By combining a holistic understanding of their employees’ identities with a broad understanding of the drivers that affect engagement, promotion, and retention, agency leaders can better identify and prioritize the issues that need to be addressed.

Establish Accountability Measures

Armed with deeper insights into underlying factors that contribute to DEIA shortfalls, federal leaders can more effectively and strategically work with their teams to better define DEIA success.

Sustained, impactful change means more than getting talent in the door, and the measures that an agency tracks should likewise go far beyond simple hires. Does our workplace culture actively promote a sense of belonging? Is career mobility equitable across demographic groups? Are diverse candidates dropping out during our recruitment process? How does employee attrition vary across groups? 

Once metrics are established and a baseline is set, leaders must create a system of accountability that moves agencies from goal-setters to goal-getters when it comes to DEIA. Specificity is imperative here: How will the agency address gaps in mobility and advancement opportunities? What plans can be implemented to build manager competency regarding inclusive leadership? How can the sense of support for all employees be increased?

Fuzzy, ill-defined DEIA goals can feel more like lip service than strategic priority. But when everyone understands current hiring, engagement, promotion, and attrition outcomes—as well as the clear steps to improve those numbers—employees are better able to take the next step to achieve their goals. In this way, real-time metrics and radical metric transparency can drive substantial change in the federal government’s human resources (HR) processes and create a more diverse workplace.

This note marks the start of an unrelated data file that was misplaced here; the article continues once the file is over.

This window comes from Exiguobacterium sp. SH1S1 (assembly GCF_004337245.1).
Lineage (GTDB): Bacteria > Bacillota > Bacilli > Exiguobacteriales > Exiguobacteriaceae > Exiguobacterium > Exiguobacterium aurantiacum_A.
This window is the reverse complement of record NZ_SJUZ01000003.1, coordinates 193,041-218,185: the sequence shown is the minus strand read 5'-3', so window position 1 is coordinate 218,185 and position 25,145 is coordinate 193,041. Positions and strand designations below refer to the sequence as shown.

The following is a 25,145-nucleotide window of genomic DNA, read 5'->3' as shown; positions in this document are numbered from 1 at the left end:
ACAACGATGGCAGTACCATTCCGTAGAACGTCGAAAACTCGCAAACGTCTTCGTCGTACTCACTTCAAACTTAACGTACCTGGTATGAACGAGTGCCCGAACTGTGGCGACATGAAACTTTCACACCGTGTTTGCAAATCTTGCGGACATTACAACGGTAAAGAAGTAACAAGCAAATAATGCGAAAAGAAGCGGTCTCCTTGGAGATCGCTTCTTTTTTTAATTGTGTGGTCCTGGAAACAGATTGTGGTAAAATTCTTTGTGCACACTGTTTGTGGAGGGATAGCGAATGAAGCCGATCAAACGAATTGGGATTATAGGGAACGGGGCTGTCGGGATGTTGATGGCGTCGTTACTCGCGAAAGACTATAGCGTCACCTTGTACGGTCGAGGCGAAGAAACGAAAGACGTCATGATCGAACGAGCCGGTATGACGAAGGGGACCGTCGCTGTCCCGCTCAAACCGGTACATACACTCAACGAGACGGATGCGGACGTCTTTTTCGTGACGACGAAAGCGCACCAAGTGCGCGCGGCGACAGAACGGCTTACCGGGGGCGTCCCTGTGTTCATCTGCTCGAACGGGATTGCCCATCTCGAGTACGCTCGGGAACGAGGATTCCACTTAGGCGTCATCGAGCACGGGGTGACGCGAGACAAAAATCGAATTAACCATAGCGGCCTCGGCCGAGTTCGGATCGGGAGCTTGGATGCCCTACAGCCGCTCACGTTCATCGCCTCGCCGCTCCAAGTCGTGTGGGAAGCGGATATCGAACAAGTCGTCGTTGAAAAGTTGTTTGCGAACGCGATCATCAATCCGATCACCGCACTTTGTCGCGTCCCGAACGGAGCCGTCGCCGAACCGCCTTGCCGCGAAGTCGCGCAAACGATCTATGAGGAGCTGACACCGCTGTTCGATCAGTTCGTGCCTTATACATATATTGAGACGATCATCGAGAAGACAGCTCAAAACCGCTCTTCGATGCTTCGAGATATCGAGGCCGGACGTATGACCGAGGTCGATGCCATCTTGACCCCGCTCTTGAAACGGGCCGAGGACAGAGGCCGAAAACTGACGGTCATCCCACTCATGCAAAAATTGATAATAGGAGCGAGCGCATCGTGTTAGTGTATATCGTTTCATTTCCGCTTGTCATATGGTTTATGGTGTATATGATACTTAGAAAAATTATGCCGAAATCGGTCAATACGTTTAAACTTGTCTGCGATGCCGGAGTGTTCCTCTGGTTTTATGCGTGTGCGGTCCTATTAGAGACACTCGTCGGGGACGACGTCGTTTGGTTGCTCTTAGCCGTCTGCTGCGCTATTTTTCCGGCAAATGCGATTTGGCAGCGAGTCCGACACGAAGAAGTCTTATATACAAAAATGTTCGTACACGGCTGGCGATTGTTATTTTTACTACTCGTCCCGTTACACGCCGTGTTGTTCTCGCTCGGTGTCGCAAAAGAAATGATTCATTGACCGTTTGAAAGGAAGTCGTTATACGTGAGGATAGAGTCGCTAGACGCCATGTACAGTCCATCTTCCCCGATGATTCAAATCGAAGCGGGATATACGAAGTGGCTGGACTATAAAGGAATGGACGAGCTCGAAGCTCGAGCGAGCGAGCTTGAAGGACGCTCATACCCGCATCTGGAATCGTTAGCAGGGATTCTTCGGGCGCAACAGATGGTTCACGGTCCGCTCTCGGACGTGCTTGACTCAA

“Diverse hires join an organization but leave soon after, due to feelings of isolation and lack of development opportunities.” 

Michelle Oltmans Federal Solutions Strategist Workday

“To make a significant difference long term, the government and industry as a whole must be willing to take a data-driven approach to DEIA,” said Guillaume-Joseph. “And treat it the way we treat any other business problem: gather data, establish metrics to set baselines and measure progress, and keep trying strategies until we meet our goals.”

Moving Toward a More Equitable Future

Research overwhelmingly connects greater diversity and equitable practices to stronger performance and innovation. But for federal agencies, the call to improve DEIA efforts is based in something far greater than business outcomes. Mission-oriented and built both to serve and to reflect the nation—in its entirety—these agencies face a moral imperative as well. 

As Secretary of State Antony Blinken said, at last year’s ceremony announcing Ambassador Gina Abercrombie-Winstanley as the State Department’s first-ever Chief Diversity and Inclusion Officer: “We’ve got our work cut out for us. The State Department simply isn’t as diverse and inclusive as it needs to be . . . We’ve got to grapple with the problem of unequal representation—and its root causes—out in the open. We can’t sweep it under a rug and pretend it doesn’t exist.”

Progress won’t happen overnight. But with the right tools, strategies, and accountability measures, federal leaders can turn intention into lasting improvements. And that’s a win, both for federal employees and the constituents they serve.